Blogs & Columns
2 min

The Meat Street Beat: Ratatat … Chainsaw Maid…and a review of the “Thank You” Girls…

Did anyone else hear what sounded like a shotgun firing in the West End around 10:30 pm last night?

While you ponder that, here's "Shempi" from Ratatat:

This is really the type of video to get you thinking about life's great rhetorical questions, like:
♥Dear Agnetha, it's me, Sean…can you hear me?
♥Did a shotgun really just go off?
♥Why is Ratatat bringing Shemp into this after all these years? Jesus…leave the dead in peace already
♥Is there such a thing as a Bjorn Benny? Should I ask for one at the Elbow Room?
♥Why do I always have the urge to put my hands up in the air and throw em around like I just don't care? 
Wednesday's screening of The "Thank You" Girls at Vancity Theatre was interesting. Emphasis on the "rest". I thank you.
It was the first international screening of the film, which speaks to the Vancouver Film Festival's reputation as a stomping ground for new global cinematic talent. Much like with certain selections from the Vancouver Queer Film Festival, I've found that with some foreign films, there is disconnect between cultural interpretations of what's funny and what's not funny.
in the case of The "Thank You" Girls, I felt that the claymation short that preceded the main film, was actually better (in execution), than The "Thank You" Girls. The claymation was titled Chainsaw Maid and it turns out that I found the whole thing on YouTube. Please watch:

Now if you didn't laugh at that, something must be right with you. Way too right.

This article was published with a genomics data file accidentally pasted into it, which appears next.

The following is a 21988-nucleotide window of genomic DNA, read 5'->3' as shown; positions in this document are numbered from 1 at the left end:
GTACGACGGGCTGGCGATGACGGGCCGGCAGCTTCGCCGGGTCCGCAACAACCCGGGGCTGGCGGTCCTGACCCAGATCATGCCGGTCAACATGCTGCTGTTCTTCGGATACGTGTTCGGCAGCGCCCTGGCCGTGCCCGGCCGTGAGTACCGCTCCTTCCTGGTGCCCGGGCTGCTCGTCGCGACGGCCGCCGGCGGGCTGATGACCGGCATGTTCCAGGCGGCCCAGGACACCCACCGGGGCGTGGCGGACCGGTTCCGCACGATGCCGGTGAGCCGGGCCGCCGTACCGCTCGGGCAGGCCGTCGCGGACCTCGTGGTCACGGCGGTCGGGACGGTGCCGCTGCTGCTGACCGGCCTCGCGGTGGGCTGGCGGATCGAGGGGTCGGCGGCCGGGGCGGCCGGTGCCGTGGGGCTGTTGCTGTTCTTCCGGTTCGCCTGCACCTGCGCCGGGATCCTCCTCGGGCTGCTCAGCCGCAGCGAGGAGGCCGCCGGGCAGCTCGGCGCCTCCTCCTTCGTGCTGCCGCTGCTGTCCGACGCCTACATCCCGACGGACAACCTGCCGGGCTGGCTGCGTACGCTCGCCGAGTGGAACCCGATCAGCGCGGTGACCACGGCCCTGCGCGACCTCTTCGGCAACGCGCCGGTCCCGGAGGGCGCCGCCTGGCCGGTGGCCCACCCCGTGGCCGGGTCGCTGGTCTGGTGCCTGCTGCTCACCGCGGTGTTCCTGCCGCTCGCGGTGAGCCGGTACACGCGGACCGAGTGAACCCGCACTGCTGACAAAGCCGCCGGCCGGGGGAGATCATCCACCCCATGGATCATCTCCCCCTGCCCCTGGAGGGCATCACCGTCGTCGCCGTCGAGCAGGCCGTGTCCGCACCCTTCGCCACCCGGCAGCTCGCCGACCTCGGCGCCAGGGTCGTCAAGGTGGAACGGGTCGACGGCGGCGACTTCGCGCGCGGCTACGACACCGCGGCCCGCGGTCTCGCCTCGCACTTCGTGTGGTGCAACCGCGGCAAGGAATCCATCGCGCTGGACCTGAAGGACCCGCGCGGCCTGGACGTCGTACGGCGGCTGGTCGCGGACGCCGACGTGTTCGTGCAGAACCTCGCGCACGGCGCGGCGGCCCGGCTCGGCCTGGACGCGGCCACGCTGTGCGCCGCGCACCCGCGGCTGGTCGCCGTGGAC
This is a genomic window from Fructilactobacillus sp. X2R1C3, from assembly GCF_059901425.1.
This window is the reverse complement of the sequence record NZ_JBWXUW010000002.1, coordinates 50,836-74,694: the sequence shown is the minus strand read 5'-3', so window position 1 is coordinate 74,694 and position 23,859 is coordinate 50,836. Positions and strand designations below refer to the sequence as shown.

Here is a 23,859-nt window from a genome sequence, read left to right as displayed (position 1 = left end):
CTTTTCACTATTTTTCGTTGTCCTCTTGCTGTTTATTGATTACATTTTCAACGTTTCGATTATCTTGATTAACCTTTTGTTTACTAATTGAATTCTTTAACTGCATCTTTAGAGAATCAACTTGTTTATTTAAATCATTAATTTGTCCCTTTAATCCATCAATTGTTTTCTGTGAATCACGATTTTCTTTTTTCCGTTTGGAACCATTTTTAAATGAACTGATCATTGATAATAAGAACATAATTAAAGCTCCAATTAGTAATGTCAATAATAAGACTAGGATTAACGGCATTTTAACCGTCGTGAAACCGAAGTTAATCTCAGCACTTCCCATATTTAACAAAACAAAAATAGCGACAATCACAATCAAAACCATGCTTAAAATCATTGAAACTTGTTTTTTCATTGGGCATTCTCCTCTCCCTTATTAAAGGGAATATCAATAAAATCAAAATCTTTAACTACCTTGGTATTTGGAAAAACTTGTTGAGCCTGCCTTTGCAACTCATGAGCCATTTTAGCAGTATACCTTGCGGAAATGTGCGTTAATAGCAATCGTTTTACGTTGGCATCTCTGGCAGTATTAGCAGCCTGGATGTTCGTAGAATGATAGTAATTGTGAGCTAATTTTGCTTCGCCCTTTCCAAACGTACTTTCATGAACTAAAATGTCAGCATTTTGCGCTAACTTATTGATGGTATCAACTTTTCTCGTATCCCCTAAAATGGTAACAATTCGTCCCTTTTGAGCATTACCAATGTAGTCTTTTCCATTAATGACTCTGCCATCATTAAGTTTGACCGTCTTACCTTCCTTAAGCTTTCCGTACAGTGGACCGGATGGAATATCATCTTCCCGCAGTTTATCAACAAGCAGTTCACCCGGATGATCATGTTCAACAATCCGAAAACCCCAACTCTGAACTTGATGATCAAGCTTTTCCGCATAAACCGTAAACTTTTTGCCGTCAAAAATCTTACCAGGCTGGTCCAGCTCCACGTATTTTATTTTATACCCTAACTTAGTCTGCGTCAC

As for the main film, it was shot as a documentary, but with actors. So sort of like The Hills. If you like that TV show, you may like this film. In it, we follow the stories of a gaggle of transvestite and transgendered Filipino beauty pagent performers as they tour the Philippines trying to win first place at the many beauty pagents of "The Third Kind." The documentary flavour is strengthened by the ensemble, most of whom have never acted before and were pagent regulars (much like the film depicts).
Is this a coming of age story between a father and son? Is it a love-gone-wrong tale between the father and his jilted boyfriend? Is it a tale of exploitation and sexually abused teenagers? Is it a comedic tradgedy depicting the hard life of transgendered boys and men?
To be honest, I'm not sure because it felt like all of these things…and then none of these things…with a couple scenes stolen from Priscilla Queen of the Desert thrown in just to give it an ooh-la-la gay twist. In my opinion, it tried too hard to be too many things. I questioned why the director included certain scenes (where dialogue and action failed to contribute or move the plot of the movie forward or introduce any conflict between the characters). Several scenes were repeated at different times throughout the film, sometimes without using a different camera angle. Again, I'm not sure if this repitition added anything of value to film, especially since the plot was so hard to follow in the first place, or if the repitition was there just to make the film longer.
If you have an opportunity to see this film in the future, the performances of the actors salvage some of the concerns I listed above. It is also an interesting snapshot of life in the Philippines. If you want my reccommendation: say no thank you to The Thank You Girls …